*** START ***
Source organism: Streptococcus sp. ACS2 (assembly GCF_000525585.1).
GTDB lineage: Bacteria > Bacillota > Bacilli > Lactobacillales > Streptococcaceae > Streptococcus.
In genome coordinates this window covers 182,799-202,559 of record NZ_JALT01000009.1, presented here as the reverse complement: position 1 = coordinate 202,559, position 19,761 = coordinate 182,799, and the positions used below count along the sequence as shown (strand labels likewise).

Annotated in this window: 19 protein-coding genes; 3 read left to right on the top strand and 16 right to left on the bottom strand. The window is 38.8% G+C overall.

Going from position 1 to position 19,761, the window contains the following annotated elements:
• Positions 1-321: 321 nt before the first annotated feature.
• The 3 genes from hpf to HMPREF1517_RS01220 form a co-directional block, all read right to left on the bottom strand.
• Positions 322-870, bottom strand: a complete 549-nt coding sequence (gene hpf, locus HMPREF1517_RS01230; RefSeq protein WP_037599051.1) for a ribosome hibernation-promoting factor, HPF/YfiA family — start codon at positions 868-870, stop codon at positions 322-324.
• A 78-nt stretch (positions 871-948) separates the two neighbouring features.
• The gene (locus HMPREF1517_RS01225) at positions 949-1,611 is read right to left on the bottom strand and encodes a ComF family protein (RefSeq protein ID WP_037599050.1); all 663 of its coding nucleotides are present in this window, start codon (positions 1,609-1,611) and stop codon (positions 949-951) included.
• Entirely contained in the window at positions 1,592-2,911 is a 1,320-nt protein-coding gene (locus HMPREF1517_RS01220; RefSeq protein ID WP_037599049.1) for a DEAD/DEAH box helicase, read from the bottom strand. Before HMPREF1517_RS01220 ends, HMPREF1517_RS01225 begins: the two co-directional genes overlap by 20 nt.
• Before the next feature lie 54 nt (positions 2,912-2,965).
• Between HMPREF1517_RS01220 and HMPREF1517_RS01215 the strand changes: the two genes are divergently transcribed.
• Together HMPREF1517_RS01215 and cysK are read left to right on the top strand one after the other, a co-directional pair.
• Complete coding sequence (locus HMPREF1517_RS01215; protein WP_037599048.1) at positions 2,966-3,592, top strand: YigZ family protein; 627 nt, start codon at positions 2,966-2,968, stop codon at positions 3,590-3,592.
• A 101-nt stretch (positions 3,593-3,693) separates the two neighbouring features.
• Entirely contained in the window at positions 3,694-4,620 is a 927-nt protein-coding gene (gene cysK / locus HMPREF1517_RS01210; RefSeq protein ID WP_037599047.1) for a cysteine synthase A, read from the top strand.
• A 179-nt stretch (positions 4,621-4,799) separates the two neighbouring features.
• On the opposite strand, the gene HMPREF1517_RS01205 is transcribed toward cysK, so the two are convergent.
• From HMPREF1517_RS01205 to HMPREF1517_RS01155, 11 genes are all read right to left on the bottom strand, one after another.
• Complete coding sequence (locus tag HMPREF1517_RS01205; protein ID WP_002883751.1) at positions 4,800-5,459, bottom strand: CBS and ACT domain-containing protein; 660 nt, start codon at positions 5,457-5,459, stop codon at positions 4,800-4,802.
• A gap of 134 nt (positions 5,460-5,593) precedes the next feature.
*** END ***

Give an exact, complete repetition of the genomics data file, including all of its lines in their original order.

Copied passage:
Source organism: Streptococcus sp. ACS2 (assembly GCF_000525585.1).
GTDB lineage: Bacteria > Bacillota > Bacilli > Lactobacillales > Streptococcaceae > Streptococcus.
In genome coordinates this window covers 182,799-202,559 of record NZ_JALT01000009.1, presented here as the reverse complement: position 1 = coordinate 202,559, position 19,761 = coordinate 182,799, and the positions used below count along the sequence as shown (strand labels likewise).

Annotated in this window: 19 protein-coding genes; 3 read left to right on the top strand and 16 right to left on the bottom strand. The window is 38.8% G+C overall.

Going from position 1 to position 19,761, the window contains the following annotated elements:
• Positions 1-321: 321 nt before the first annotated feature.
• The 3 genes from hpf to HMPREF1517_RS01220 form a co-directional block, all read right to left on the bottom strand.
• Positions 322-870, bottom strand: a complete 549-nt coding sequence (gene hpf, locus HMPREF1517_RS01230; RefSeq protein WP_037599051.1) for a ribosome hibernation-promoting factor, HPF/YfiA family — start codon at positions 868-870, stop codon at positions 322-324.
• A 78-nt stretch (positions 871-948) separates the two neighbouring features.
• The gene (locus HMPREF1517_RS01225) at positions 949-1,611 is read right to left on the bottom strand and encodes a ComF family protein (RefSeq protein ID WP_037599050.1); all 663 of its coding nucleotides are present in this window, start codon (positions 1,609-1,611) and stop codon (positions 949-951) included.
• Entirely contained in the window at positions 1,592-2,911 is a 1,320-nt protein-coding gene (locus HMPREF1517_RS01220; RefSeq protein ID WP_037599049.1) for a DEAD/DEAH box helicase, read from the bottom strand. Before HMPREF1517_RS01220 ends, HMPREF1517_RS01225 begins: the two co-directional genes overlap by 20 nt.
• Before the next feature lie 54 nt (positions 2,912-2,965).
• Between HMPREF1517_RS01220 and HMPREF1517_RS01215 the strand changes: the two genes are divergently transcribed.
• Together HMPREF1517_RS01215 and cysK are read left to right on the top strand one after the other, a co-directional pair.
• Complete coding sequence (locus HMPREF1517_RS01215; protein WP_037599048.1) at positions 2,966-3,592, top strand: YigZ family protein; 627 nt, start codon at positions 2,966-2,968, stop codon at positions 3,590-3,592.
• A 101-nt stretch (positions 3,593-3,693) separates the two neighbouring features.
• Entirely contained in the window at positions 3,694-4,620 is a 927-nt protein-coding gene (gene cysK / locus HMPREF1517_RS01210; RefSeq protein ID WP_037599047.1) for a cysteine synthase A, read from the top strand.
• A 179-nt stretch (positions 4,621-4,799) separates the two neighbouring features.
• On the opposite strand, the gene HMPREF1517_RS01205 is transcribed toward cysK, so the two are convergent.
• From HMPREF1517_RS01205 to HMPREF1517_RS01155, 11 genes are all read right to left on the bottom strand, one after another.
• Complete coding sequence (locus tag HMPREF1517_RS01205; protein ID WP_002883751.1) at positions 4,800-5,459, bottom strand: CBS and ACT domain-containing protein; 660 nt, start codon at positions 5,457-5,459, stop codon at positions 4,800-4,802.
• A gap of 134 nt (positions 5,460-5,593) precedes the next feature.